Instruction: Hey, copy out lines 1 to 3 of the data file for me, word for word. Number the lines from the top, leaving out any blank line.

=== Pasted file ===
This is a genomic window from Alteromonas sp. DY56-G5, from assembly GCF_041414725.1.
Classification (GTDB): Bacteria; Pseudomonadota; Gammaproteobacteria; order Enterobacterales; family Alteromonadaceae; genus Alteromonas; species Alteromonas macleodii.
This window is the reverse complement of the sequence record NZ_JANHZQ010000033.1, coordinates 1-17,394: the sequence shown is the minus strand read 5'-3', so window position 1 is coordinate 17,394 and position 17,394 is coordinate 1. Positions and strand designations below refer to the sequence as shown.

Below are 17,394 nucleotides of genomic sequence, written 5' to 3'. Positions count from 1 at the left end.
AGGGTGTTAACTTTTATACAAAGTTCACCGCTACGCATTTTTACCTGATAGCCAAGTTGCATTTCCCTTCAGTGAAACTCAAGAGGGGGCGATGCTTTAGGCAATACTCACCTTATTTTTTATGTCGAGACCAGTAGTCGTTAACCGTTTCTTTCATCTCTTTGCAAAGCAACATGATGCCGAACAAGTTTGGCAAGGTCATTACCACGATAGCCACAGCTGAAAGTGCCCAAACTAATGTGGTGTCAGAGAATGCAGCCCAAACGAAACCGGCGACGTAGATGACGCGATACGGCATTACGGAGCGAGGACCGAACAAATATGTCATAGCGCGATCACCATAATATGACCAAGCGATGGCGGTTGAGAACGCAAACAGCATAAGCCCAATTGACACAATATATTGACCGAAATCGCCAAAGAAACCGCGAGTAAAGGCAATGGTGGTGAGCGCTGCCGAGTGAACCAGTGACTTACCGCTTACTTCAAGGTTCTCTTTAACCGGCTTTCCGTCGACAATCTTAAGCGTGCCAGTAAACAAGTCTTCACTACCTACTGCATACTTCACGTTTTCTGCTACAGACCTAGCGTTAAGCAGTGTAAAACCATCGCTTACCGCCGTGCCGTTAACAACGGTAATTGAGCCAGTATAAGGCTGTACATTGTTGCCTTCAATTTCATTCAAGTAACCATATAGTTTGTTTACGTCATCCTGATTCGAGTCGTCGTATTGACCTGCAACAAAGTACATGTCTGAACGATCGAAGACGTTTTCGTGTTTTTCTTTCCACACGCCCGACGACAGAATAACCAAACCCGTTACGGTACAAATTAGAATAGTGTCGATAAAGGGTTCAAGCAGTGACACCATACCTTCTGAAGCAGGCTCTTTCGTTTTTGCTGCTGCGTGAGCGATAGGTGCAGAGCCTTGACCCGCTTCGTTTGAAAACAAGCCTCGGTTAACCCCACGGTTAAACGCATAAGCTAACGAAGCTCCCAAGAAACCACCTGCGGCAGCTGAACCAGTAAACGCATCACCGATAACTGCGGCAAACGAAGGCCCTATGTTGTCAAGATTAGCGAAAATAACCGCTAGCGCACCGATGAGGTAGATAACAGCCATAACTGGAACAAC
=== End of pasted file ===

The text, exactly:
This is a genomic window from Alteromonas sp. DY56-G5, from assembly GCF_041414725.1.
Classification (GTDB): Bacteria; Pseudomonadota; Gammaproteobacteria; order Enterobacterales; family Alteromonadaceae; genus Alteromonas; species Alteromonas macleodii.
This window is the reverse complement of the sequence record NZ_JANHZQ010000033.1, coordinates 1-17,394: the sequence shown is the minus strand read 5'-3', so window position 1 is coordinate 17,394 and position 17,394 is coordinate 1. Positions and strand designations below refer to the sequence as shown.